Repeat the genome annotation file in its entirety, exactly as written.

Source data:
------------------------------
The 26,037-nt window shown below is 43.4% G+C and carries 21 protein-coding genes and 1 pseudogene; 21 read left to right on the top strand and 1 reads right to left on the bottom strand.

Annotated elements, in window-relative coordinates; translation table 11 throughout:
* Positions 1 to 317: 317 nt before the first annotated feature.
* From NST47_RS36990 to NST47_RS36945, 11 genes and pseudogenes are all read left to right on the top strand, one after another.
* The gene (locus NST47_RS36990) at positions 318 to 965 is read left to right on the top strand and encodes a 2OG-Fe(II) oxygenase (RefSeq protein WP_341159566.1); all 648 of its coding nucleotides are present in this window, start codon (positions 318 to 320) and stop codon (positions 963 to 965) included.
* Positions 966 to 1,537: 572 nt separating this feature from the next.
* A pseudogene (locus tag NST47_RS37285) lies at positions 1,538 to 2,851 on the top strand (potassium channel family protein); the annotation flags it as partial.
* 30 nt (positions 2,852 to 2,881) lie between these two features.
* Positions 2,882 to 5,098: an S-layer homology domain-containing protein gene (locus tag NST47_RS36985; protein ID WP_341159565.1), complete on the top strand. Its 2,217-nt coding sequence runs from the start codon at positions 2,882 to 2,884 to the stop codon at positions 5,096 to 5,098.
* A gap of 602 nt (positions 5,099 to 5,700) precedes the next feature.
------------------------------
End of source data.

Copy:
The 26,037-nt window shown below is 43.4% G+C and carries 21 protein-coding genes and 1 pseudogene; 21 read left to right on the top strand and 1 reads right to left on the bottom strand.

Annotated elements, in window-relative coordinates; translation table 11 throughout:
* Positions 1 to 317: 317 nt before the first annotated feature.
* From NST47_RS36990 to NST47_RS36945, 11 genes and pseudogenes are all read left to right on the top strand, one after another.
* The gene (locus NST47_RS36990) at positions 318 to 965 is read left to right on the top strand and encodes a 2OG-Fe(II) oxygenase (RefSeq protein WP_341159566.1); all 648 of its coding nucleotides are present in this window, start codon (positions 318 to 320) and stop codon (positions 963 to 965) included.
* Positions 966 to 1,537: 572 nt separating this feature from the next.
* A pseudogene (locus tag NST47_RS37285) lies at positions 1,538 to 2,851 on the top strand (potassium channel family protein); the annotation flags it as partial.
* 30 nt (positions 2,852 to 2,881) lie between these two features.
* Positions 2,882 to 5,098: an S-layer homology domain-containing protein gene (locus tag NST47_RS36985; protein ID WP_341159565.1), complete on the top strand. Its 2,217-nt coding sequence runs from the start codon at positions 2,882 to 2,884 to the stop codon at positions 5,096 to 5,098.
* A gap of 602 nt (positions 5,099 to 5,700) precedes the next feature.